Two hours before the doors open, the Trocadero's sidewalk is awash with the great unwashed as Slayer fans line up for the multiplatinum metalheads' appearance at the tiny Troc. The bad tattoos (skulls, Harley-Davidson, Beavis and Butt-head), the black T-shirts (Morbid Angel, Cannibal Corpse, Slayer), and the bad haircuts (short in front, long in back) combine to suggest one thing: These kids -- many of whom look like they're pushing 35 -- are not from around here. Think East Bay. Think Peninsula. Think Santa Rosa. George Lazaneo, the Trocadero's general manager, calls them "pseudo-Satanist heshers from Ukiah."
Mike, the 24-year-old director of security, has a small office upstairs; walkie-talkies, earplugs, and a list of bouncers and their assignments lie on his desk. (Like the other bouncers in this story, Mike did not want his last name used.) Mike's current look is a shaved head, black jeans, and a black T-shirt sporting the logo of the Electric Hellfire Club. But a photo tacked to the wall depicts another Mike, a Mike who used to go to Slayer concerts as a fan, a Mike once thrown out of Death Angel shows in Hayward. The irony is not lost on him.
Zeus walks into Mike's office with the effect of a Mack truck entering a broom closet. An enormous free-lance security god who has toured with Metallica and Run-D.M.C., Zeus is a hired gun for tonight's sold-out show. Changing into his bouncer garb, he applies black wristbands and gloves. "You want to be protected if you're going to be in a mosh pit," he says. "Like you're a gladiator going into war."
The sheets of Trocadero security badges are missing. Mike is semifrantic. In the wrong hands, they could undermine the entire security process; most of Mike's staff, several of whom play in punk bands, could be confused with the more moderate Slayer fans. "The entire staff is on edge, or a little sharper tonight, except for me," Mike says. Five minutes later he finds the badges in Lazaneo's office.
Mike orders a building sweep. Those without badges hit the sidewalk, no matter how compelling their stories. Outside there's another sweep: Bouncers tell drinkers to finish the contents of brown paper bags somewhere else. They're firm but easygoing: No need to confiscate alcohol and piss someone off before the show.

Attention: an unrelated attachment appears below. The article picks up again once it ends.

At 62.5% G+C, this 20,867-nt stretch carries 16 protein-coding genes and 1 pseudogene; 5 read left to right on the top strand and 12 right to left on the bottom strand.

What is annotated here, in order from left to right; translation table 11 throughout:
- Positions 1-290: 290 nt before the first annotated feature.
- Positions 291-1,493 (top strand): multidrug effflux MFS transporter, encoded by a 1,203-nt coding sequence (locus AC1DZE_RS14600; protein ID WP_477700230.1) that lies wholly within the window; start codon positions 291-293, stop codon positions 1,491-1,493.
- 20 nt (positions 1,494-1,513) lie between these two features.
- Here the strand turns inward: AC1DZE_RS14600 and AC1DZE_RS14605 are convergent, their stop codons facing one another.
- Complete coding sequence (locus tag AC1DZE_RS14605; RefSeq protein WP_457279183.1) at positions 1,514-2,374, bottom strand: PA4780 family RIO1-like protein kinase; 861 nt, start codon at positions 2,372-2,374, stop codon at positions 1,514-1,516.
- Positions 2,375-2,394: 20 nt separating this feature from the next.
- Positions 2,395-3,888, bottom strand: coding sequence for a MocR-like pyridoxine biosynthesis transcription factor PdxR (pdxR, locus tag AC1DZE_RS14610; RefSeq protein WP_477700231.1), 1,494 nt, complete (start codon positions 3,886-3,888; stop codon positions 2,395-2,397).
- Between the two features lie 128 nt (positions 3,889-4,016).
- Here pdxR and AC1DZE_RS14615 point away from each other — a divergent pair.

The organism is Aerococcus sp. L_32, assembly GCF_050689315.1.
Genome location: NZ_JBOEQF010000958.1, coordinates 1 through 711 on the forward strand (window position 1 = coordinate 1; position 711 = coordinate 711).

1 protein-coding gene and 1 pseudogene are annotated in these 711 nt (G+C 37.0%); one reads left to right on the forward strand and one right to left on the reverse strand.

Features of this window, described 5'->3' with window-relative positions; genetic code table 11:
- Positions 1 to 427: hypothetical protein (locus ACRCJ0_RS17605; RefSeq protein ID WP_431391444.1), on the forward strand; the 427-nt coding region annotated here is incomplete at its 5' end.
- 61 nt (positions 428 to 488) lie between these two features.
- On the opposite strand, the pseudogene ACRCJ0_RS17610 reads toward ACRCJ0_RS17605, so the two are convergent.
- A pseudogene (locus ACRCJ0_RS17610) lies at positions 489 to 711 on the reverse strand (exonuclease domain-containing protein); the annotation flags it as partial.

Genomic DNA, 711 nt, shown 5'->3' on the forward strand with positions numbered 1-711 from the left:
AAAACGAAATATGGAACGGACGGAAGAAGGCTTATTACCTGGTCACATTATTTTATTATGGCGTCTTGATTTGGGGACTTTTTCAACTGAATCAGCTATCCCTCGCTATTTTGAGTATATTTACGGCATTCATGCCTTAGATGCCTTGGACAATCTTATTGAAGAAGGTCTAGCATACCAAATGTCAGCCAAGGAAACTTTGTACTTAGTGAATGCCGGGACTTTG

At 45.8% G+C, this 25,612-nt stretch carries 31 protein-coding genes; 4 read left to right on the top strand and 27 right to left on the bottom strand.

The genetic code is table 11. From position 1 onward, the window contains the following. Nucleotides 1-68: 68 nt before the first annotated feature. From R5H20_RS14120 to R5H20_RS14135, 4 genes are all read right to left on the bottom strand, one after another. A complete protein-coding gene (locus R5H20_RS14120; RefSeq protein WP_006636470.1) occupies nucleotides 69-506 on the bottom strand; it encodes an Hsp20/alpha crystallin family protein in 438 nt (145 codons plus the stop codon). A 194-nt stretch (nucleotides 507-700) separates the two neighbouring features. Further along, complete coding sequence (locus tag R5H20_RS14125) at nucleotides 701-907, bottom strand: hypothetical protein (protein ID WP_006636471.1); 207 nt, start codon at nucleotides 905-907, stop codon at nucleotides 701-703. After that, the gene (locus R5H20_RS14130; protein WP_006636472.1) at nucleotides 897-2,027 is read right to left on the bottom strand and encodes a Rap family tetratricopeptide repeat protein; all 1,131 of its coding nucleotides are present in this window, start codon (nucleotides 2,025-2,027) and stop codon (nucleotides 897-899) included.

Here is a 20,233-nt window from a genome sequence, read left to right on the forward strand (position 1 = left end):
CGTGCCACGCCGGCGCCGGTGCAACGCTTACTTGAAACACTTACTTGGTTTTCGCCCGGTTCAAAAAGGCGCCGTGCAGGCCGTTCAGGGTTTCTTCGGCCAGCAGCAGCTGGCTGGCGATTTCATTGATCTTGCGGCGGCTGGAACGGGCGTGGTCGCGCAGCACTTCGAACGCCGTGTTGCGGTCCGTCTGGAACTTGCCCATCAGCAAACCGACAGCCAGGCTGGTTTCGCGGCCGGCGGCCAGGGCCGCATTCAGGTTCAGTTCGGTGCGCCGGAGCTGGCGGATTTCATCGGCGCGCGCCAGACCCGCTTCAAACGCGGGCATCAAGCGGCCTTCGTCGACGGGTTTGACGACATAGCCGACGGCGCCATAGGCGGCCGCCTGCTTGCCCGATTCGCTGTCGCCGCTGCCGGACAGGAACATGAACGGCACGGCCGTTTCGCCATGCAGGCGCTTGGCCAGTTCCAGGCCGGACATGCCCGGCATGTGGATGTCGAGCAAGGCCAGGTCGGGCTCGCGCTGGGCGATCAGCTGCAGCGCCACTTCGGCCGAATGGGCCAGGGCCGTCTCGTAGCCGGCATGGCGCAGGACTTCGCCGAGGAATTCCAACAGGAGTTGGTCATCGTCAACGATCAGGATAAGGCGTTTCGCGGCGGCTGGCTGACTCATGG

Debate Among Commanders in Chief
Mike and Lazaneo call the entire staff and Slayer's production manager together for a battle plan briefing. Four stabbings in the pit at the previous show, in Salt Lake City, precipitated a near-riot and police helicopters. Nevertheless, Slayer has asked the bouncers to go easy on fans and eject only fighters and moshers who make for the stage more than twice. "You can only use restraint," says the production manager. "No hitting back."
Lazaneo is more interested in the safety of Troc security than the pseudo-Satanist heshers. "Do not kick someone out without backup," he says. "I don't want any fucking heroes tonight. That's when people get hurt."
"Three minutes to door," the walkie-talkies scratch. Upstairs, a ritual: Bouncers drop their knives and portable billy clubs in Mike's office. Everyone assumes their posts: four guys at the barricade between the crowd and the band, two or three on the staircases, four or five at each door, two at the door at stage left, and a few rovers, including Zeus, for "crowd control."
The rules of this battle don't allow unfair advantages. If the bouncers must drop their weapons in Mike's office, then the enemy must surrender theirs at the front door. Some weapons cannot even be seen: Ever since a bouncer contracted scabies while patting down a Neurosis fan, Trocadero security guys wear rubber gloves for the chore.
Why Advance at All?
A room full of heshers blankly watches opening punk band DFL with all of the interest of field-tripping fourth-graders at the symphony. This is a dangerous crowd? These scrawny, lethargic hair farmers? Maybe the drugs haven't kicked in yet.